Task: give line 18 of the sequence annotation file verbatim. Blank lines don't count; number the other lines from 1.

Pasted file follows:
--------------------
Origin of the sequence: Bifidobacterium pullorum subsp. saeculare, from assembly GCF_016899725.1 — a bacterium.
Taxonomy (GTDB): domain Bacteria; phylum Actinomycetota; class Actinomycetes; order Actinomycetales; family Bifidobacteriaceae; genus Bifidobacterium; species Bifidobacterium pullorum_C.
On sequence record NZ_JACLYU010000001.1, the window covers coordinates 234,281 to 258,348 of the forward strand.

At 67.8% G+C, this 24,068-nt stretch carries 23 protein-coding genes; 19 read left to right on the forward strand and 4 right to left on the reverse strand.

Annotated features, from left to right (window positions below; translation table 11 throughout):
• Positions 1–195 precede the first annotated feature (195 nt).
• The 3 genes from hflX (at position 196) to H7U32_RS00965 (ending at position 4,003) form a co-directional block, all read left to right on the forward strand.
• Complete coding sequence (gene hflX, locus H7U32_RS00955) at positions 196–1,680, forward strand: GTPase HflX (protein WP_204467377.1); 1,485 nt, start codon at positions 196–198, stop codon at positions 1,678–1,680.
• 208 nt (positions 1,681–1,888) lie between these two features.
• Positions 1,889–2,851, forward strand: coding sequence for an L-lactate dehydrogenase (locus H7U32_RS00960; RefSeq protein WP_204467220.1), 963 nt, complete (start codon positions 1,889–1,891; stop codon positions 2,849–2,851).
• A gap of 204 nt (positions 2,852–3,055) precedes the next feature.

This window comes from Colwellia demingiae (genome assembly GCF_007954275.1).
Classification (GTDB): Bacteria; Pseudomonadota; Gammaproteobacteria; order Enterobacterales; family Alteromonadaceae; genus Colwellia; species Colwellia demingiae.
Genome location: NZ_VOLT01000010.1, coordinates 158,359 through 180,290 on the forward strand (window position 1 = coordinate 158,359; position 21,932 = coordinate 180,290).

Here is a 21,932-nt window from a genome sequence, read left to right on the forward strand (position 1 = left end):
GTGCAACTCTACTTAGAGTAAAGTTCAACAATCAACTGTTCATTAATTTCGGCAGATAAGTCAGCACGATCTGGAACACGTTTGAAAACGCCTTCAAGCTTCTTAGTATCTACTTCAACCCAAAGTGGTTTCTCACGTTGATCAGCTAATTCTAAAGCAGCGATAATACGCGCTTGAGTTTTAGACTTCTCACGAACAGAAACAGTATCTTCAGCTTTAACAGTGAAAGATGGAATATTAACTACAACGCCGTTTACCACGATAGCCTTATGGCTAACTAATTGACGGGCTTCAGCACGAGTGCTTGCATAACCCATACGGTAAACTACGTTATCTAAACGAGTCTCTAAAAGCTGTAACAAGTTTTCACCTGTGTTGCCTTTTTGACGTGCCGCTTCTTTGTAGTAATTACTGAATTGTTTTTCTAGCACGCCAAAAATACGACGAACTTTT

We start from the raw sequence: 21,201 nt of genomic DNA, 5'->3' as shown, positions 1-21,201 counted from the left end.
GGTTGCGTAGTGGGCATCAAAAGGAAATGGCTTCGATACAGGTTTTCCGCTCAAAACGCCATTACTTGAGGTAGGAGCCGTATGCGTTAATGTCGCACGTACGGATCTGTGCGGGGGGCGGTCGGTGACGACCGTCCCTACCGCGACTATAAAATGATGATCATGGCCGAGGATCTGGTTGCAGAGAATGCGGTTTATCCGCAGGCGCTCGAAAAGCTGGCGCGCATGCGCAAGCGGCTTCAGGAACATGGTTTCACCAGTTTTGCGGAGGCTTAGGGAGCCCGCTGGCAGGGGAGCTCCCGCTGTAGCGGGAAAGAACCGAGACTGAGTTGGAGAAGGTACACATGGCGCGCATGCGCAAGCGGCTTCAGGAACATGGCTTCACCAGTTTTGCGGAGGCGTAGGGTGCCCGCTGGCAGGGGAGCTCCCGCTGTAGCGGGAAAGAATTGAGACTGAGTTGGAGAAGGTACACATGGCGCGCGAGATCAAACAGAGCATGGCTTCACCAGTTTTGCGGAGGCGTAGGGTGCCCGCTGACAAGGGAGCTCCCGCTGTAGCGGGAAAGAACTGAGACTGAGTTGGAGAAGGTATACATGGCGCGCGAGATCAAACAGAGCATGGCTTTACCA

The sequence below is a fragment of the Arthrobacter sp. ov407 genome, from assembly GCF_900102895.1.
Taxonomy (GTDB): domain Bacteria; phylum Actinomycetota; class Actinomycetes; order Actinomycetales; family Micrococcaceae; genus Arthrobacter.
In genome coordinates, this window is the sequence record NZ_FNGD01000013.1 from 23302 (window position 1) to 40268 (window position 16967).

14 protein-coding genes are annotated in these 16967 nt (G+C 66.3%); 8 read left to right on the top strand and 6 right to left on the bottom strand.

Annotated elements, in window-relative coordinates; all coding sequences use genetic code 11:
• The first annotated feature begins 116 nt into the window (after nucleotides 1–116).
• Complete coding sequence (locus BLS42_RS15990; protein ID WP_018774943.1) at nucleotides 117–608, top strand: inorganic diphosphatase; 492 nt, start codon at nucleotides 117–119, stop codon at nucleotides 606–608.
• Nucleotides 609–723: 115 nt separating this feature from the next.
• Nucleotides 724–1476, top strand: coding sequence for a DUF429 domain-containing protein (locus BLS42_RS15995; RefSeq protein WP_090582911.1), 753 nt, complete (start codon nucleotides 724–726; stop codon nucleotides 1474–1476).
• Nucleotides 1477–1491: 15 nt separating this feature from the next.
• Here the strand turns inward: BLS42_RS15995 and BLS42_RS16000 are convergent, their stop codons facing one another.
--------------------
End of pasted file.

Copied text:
GGTTGCGTAGTGGGCATCAAAAGGAAATGGCTTCGATACAGGTTTTCCGCTCAAAACGCCATTACTTGAGGTAGGAGCCGTATGCGTTAATGTCGCACGTACGGATCTGTGCGGGGGGCGGTCGGTGACGACCGTCCCTACCGCGACTATAAAATGATGATCATGGCCGAGGATCTGGTTGCAGAGAATGCGGTTTATCCGCAGGCGCTCGAAAAGCTGGCGCGCATGCGCAAGCGGCTTCAGGAACATGGTTTCACCAGTTTTGCGGAGGCTTAGGGAGCCCGCTGGCAGGGGAGCTCCCGCTGTAGCGGGAAAGAACCGAGACTGAGTTGGAGAAGGTACACATGGCGCGCATGCGCAAGCGGCTTCAGGAACATGGCTTCACCAGTTTTGCGGAGGCGTAGGGTGCCCGCTGGCAGGGGAGCTCCCGCTGTAGCGGGAAAGAATTGAGACTGAGTTGGAGAAGGTACACATGGCGCGCGAGATCAAACAGAGCATGGCTTCACCAGTTTTGCGGAGGCGTAGGGTGCCCGCTGACAAGGGAGCTCCCGCTGTAGCGGGAAAGAACTGAGACTGAGTTGGAGAAGGTATACATGGCGCGCGAGATCAAACAGAGCATGGCTTTACCA